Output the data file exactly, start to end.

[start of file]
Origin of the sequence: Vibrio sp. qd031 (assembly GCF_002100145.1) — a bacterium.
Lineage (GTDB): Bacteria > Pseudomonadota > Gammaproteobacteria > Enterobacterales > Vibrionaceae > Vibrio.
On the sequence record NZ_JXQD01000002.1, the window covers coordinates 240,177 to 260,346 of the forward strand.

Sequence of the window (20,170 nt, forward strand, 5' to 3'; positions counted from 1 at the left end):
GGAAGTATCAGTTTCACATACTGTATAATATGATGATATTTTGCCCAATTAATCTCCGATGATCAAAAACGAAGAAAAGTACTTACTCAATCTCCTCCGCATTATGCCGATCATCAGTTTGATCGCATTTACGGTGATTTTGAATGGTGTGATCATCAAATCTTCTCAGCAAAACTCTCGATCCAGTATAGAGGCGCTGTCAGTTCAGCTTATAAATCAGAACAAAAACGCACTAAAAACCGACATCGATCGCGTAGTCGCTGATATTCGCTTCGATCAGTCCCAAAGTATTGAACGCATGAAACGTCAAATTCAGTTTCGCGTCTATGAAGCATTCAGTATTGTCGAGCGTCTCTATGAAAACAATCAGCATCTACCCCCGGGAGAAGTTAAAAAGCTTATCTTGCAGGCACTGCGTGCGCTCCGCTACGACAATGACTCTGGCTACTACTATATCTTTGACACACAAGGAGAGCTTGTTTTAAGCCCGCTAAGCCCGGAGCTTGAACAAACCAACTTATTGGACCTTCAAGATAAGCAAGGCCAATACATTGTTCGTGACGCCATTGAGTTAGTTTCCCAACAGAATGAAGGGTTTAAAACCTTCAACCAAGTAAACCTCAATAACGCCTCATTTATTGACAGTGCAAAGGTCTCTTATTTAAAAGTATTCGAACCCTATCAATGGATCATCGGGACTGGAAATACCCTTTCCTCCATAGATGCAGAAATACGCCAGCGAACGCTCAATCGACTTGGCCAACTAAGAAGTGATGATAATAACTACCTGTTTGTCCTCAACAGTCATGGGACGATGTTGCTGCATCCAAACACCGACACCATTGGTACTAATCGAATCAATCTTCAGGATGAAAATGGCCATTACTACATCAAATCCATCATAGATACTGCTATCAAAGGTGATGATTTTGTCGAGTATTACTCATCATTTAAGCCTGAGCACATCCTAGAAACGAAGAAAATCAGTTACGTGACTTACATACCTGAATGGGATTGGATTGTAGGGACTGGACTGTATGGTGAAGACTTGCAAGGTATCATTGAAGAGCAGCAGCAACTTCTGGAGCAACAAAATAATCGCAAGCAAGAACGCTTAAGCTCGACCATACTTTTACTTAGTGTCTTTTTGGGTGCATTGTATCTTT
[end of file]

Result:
Origin of the sequence: Vibrio sp. qd031 (assembly GCF_002100145.1) — a bacterium.
Lineage (GTDB): Bacteria > Pseudomonadota > Gammaproteobacteria > Enterobacterales > Vibrionaceae > Vibrio.
On the sequence record NZ_JXQD01000002.1, the window covers coordinates 240,177 to 260,346 of the forward strand.

Sequence of the window (20,170 nt, forward strand, 5' to 3'; positions counted from 1 at the left end):
GGAAGTATCAGTTTCACATACTGTATAATATGATGATATTTTGCCCAATTAATCTCCGATGATCAAAAACGAAGAAAAGTACTTACTCAATCTCCTCCGCATTATGCCGATCATCAGTTTGATCGCATTTACGGTGATTTTGAATGGTGTGATCATCAAATCTTCTCAGCAAAACTCTCGATCCAGTATAGAGGCGCTGTCAGTTCAGCTTATAAATCAGAACAAAAACGCACTAAAAACCGACATCGATCGCGTAGTCGCTGATATTCGCTTCGATCAGTCCCAAAGTATTGAACGCATGAAACGTCAAATTCAGTTTCGCGTCTATGAAGCATTCAGTATTGTCGAGCGTCTCTATGAAAACAATCAGCATCTACCCCCGGGAGAAGTTAAAAAGCTTATCTTGCAGGCACTGCGTGCGCTCCGCTACGACAATGACTCTGGCTACTACTATATCTTTGACACACAAGGAGAGCTTGTTTTAAGCCCGCTAAGCCCGGAGCTTGAACAAACCAACTTATTGGACCTTCAAGATAAGCAAGGCCAATACATTGTTCGTGACGCCATTGAGTTAGTTTCCCAACAGAATGAAGGGTTTAAAACCTTCAACCAAGTAAACCTCAATAACGCCTCATTTATTGACAGTGCAAAGGTCTCTTATTTAAAAGTATTCGAACCCTATCAATGGATCATCGGGACTGGAAATACCCTTTCCTCCATAGATGCAGAAATACGCCAGCGAACGCTCAATCGACTTGGCCAACTAAGAAGTGATGATAATAACTACCTGTTTGTCCTCAACAGTCATGGGACGATGTTGCTGCATCCAAACACCGACACCATTGGTACTAATCGAATCAATCTTCAGGATGAAAATGGCCATTACTACATCAAATCCATCATAGATACTGCTATCAAAGGTGATGATTTTGTCGAGTATTACTCATCATTTAAGCCTGAGCACATCCTAGAAACGAAGAAAATCAGTTACGTGACTTACATACCTGAATGGGATTGGATTGTAGGGACTGGACTGTATGGTGAAGACTTGCAAGGTATCATTGAAGAGCAGCAGCAACTTCTGGAGCAACAAAATAATCGCAAGCAAGAACGCTTAAGCTCGACCATACTTTTACTTAGTGTCTTTTTGGGTGCATTGTATCTTT